Day 2 of the inaugural $5,150 WSOPC Main Event in Chicagoland saw the top 40 survivors from Friday's starting field of 165 return to the cavernous confines of "The Venue" on the shores of Lake Michigan with visions of prize pools dancing in their collective head.
With the top 18 finishers slated to be paid for their time, fully 22 of the returnees would find themselves doomed to have spent an extra night in the industrial wasteland that is Hammond, Indiana (home of the Calumet Pallet Company and the This Is It topless revue at 3632 Calumet Street, right beside Adriatic Steel), for zero profit.
Bleak prospects, indeed, but that didn't stop the field from Steve Billirakis and Ravi Raghaven, who along with DeWitt enjoyed great success in the day's early going, although truthfully DeWitt was the man leading the charge. Shortly before busting Richey, dude called Ralph Massey's all-in holding Q♥ 6♥ and found himself up against Massey's pocket aces. No trouble though; the board brought a king-high straight for ya boy and though a misguided Massey hollered "Ship it," he was soon corrected and sent sadly to the rail.
Anyways, after that explosive first level, things sort of calmed down, with only five players hitting the bricks in the next sixty minutes of action. That left less than 27 players in the hunt, however, and the field redrew for seats at the final three tables while making a move up onto The Venue's main stage, where the rest of the day's pokering was played out just inches away from a three-story tall TV screen showing the Texas/Texas Tech game and, alternately, a three-story tall Brooke Shields. Good times.
Action continued into the tournament's fifteenth level with another four players hitting the road, the most notable of whom was 2008 World Series of Poker Main Event final table bubble boy Dean Hamrick, who finished second in a tournament in Michigan a week or so ago but couldn't translate his success into more success across the State Line. Hamrick went broke when his top pair couldn't hold against Dustin Woolf's pair and flush draw combination after the Neverwin Poker guru went runner-runner to make the Wheel Straight.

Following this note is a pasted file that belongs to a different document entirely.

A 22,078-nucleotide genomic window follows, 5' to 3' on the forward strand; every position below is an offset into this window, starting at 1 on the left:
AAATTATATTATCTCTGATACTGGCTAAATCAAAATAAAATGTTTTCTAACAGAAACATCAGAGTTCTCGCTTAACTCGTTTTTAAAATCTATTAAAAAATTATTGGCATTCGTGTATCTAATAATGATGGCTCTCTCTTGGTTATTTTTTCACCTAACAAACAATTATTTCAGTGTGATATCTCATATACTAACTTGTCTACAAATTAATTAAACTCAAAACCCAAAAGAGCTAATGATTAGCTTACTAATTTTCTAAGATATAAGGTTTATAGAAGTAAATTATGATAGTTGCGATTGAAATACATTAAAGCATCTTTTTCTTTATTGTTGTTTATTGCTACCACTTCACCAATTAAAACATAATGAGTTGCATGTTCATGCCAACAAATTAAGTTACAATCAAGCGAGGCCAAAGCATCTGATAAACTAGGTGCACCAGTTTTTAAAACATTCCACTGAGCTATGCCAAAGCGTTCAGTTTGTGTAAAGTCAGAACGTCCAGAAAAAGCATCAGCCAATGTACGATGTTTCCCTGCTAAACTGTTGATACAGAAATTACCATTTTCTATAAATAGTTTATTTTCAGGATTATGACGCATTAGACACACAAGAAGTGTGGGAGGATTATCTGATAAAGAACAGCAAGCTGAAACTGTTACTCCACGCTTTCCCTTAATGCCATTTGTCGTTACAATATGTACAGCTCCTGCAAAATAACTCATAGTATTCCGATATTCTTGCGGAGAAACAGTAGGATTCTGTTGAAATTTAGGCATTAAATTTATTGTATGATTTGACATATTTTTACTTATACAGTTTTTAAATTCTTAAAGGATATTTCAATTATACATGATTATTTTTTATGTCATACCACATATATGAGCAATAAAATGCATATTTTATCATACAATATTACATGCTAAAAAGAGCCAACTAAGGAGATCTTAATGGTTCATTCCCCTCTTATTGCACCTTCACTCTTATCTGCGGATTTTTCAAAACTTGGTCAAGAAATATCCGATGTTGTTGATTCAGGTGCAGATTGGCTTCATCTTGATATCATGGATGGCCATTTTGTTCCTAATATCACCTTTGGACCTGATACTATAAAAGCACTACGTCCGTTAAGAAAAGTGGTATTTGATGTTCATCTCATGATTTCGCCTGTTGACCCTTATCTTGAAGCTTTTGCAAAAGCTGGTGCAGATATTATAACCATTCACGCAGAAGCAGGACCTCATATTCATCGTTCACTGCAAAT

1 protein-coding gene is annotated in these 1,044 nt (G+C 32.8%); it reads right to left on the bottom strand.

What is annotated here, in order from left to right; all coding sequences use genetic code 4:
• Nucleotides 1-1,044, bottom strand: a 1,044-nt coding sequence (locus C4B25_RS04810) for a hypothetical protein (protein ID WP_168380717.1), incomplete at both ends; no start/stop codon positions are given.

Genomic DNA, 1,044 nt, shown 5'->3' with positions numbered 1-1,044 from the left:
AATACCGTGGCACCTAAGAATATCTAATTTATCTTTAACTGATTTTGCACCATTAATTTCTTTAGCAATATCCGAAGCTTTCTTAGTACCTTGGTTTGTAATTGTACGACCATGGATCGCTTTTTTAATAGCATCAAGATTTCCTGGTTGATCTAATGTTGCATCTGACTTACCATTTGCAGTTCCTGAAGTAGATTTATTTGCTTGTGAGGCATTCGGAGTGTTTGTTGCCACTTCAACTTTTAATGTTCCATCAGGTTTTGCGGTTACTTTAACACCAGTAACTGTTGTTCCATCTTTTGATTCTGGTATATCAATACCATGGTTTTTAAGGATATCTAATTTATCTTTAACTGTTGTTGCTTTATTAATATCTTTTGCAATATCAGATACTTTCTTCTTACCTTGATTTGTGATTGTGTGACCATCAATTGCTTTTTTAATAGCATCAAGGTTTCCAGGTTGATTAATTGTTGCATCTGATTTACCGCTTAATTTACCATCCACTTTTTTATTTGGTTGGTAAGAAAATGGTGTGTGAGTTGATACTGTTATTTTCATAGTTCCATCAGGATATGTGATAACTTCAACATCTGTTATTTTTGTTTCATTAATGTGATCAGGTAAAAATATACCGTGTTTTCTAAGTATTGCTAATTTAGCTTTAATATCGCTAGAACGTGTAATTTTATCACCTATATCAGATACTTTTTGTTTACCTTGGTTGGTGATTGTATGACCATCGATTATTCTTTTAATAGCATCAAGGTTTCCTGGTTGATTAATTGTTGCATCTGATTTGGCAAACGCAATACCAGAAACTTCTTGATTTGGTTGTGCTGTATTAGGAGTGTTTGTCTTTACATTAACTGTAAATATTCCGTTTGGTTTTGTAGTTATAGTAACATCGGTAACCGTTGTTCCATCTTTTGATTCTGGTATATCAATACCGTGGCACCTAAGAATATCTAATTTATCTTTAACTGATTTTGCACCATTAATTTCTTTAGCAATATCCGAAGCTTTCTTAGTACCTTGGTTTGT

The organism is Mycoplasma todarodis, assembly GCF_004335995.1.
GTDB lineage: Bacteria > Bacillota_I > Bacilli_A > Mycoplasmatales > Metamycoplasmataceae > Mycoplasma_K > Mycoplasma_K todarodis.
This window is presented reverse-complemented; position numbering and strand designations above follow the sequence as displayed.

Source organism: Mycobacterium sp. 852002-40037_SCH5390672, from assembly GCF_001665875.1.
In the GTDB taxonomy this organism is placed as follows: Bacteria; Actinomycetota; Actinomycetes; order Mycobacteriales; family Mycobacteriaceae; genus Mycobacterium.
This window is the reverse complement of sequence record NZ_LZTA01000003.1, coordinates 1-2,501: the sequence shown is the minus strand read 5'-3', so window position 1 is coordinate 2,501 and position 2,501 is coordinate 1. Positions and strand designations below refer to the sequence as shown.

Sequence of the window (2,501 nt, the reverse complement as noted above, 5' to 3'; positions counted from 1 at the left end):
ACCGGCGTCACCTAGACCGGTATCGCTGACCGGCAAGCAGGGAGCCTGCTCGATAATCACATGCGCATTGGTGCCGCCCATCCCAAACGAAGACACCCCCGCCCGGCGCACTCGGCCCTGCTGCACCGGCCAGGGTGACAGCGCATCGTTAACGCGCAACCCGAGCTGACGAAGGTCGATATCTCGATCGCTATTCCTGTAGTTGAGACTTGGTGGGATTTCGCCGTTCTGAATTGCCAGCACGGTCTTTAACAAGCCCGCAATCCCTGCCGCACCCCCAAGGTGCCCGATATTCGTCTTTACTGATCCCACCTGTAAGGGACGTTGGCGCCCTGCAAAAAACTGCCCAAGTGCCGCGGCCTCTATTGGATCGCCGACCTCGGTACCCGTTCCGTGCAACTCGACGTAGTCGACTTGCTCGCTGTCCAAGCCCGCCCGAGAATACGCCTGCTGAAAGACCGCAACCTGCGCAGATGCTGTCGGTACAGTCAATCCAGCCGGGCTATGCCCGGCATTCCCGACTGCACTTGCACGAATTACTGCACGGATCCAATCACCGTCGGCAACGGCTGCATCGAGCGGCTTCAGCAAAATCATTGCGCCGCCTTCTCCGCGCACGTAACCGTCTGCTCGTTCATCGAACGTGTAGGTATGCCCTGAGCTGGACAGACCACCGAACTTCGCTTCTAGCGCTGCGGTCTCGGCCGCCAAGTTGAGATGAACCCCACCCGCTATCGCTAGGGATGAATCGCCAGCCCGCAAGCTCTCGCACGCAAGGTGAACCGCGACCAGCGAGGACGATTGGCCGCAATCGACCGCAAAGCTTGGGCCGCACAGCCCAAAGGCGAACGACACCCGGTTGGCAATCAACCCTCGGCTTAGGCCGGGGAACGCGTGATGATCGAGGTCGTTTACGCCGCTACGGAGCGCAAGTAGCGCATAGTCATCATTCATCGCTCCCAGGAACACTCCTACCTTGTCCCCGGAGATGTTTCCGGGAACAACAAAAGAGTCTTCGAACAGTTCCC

That left 20 players still standing, and after Faraz Jaka and a snake-bit Rocky Pace were eliminated the tournament director settled down his dealers for an extended bout of hand-for-hand action with the money bubble having reared its ugly head.
For the first few rounds of H4H the short-stacks seemingly couldn't miss a chance to double and the bubble period stretched on, something that was undoubtedly great news for the likes of Billirakis and Woolf, both of whom abused their less-experienced opponents by raising nearly every pot and putting anyone who dared to step out of line to a decision for his tournament life.
Eventually, however, the bubble had to burst and it did in head-scratching fashion. Possessed of a nearly average chip-stack and with a player holding less than six big blinds staring at him from across the felt, Adam Jacobs check-called his way to oblivion on a Q-6-4-4-4 board, ultimately calling off the last of his stack on the river and then mucking his tournament life away when Ravi Raghaven showed Q-9.
Jacobs thus left empty handed, and the 18 who survived him were each guaranteed at least $13,794. None of them seemed to be in any rush to leave the stage, however, as it would take nearly a full level for the first payable elimination to occur.
When the bust outs started, however, they came quick, with six eliminations occurring within about ten minutes. Among those to fall was former NBA journeyman Ken Norman, who fell when his A-Q couldn't hold against Gary Leibovitz' K-Q. A K-Q-J-J-J board meant Norman was out in 14th spot and the baller earned $15,765 for a rather impressive performance.
With twelve players remaining the field went on dinner and they'd return to a prolonged period of inactivity during which Dustin Woolf combated the boredom by surveying his opponents about their choice in sweater manufacturer and a succession of short stacks continued to chomp that Doublemint.
Eventually, though, Shane Stokes and Nick Jivkov would bust in 12th and 11th respectively, prompting a redraw for seats at the final table and sparking the day's final phase, during which everyone more or less sat around and waited for short-stack Domenico Caprara to blind himself off, which he did, eventually calling all-in with 9-4 and falling to Billirakis' pocket queens on a tantalizing 10-6-4-Q-4 board.
Thus was the second day of play at the Horseshoe in Hammond concluded and our nine survivors were released upon the "This Is It" revue for a night of debauchery before play at the final table resumes tomorrow afternoon at 2 p.m. Central time. Billirakis comes in with a substantial chip lead, with DeWitt his closest competitor and Woolf lurking in the middle distance.
PokerListings.com will have all of the highlights, lowlights and long stretches of inactivity from the final table tomorrow, so you should tune in to our website and follow along on your laptop if that sounds like something you might be interested in.
Here are the chip counts and seating positions for the final nine:
|Seat 1 ||Thomas Koral ||$351,000 |
|Seat 2 ||George Dietz ||$174,000 |
|Seat 3 ||Gary Leibovitz ||$156,000 |
|Seat 4 ||Steve Billirakis ||$754,000 |
|Seat 5 ||Sameer Al-Dbhany ||$253,000 |
|Seat 6 ||Ravi Raghaven ||$213,000|
|Seat 7 ||Jason DeWitt ||$651,000 |
|Seat 8 ||Dustin Woolf ||$491,000 |
|Seat 9 ||Kyle Schertz ||$325,000|